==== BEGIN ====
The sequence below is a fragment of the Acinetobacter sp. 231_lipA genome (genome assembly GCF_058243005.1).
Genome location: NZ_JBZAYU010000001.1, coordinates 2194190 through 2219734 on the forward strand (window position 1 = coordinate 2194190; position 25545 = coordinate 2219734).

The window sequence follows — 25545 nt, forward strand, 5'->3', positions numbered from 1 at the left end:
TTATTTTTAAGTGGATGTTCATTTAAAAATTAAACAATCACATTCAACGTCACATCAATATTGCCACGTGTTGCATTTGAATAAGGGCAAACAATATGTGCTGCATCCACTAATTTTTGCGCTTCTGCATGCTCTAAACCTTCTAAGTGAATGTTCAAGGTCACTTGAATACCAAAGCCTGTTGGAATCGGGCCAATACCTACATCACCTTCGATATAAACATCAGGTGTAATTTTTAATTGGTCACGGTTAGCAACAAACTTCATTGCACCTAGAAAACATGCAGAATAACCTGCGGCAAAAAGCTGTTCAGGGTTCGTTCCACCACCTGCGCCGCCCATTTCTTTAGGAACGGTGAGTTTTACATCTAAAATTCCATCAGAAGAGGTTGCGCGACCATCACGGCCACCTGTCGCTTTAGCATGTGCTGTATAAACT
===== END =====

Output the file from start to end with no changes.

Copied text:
The sequence below is a fragment of the Acinetobacter sp. 231_lipA genome (genome assembly GCF_058243005.1).
Genome location: NZ_JBZAYU010000001.1, coordinates 2194190 through 2219734 on the forward strand (window position 1 = coordinate 2194190; position 25545 = coordinate 2219734).

The window sequence follows — 25545 nt, forward strand, 5'->3', positions numbered from 1 at the left end:
TTATTTTTAAGTGGATGTTCATTTAAAAATTAAACAATCACATTCAACGTCACATCAATATTGCCACGTGTTGCATTTGAATAAGGGCAAACAATATGTGCTGCATCCACTAATTTTTGCGCTTCTGCATGCTCTAAACCTTCTAAGTGAATGTTCAAGGTCACTTGAATACCAAAGCCTGTTGGAATCGGGCCAATACCTACATCACCTTCGATATAAACATCAGGTGTAATTTTTAATTGGTCACGGTTAGCAACAAACTTCATTGCACCTAGAAAACATGCAGAATAACCTGCGGCAAAAAGCTGTTCAGGGTTCGTTCCACCACCTGCGCCGCCCATTTCTTTAGGAACGGTGAGTTTTACATCTAAAATTCCATCAGAAGAGGTTGCGCGACCATCACGGCCACCTGTCGCTTTAGCATGTGCTGTATAAACT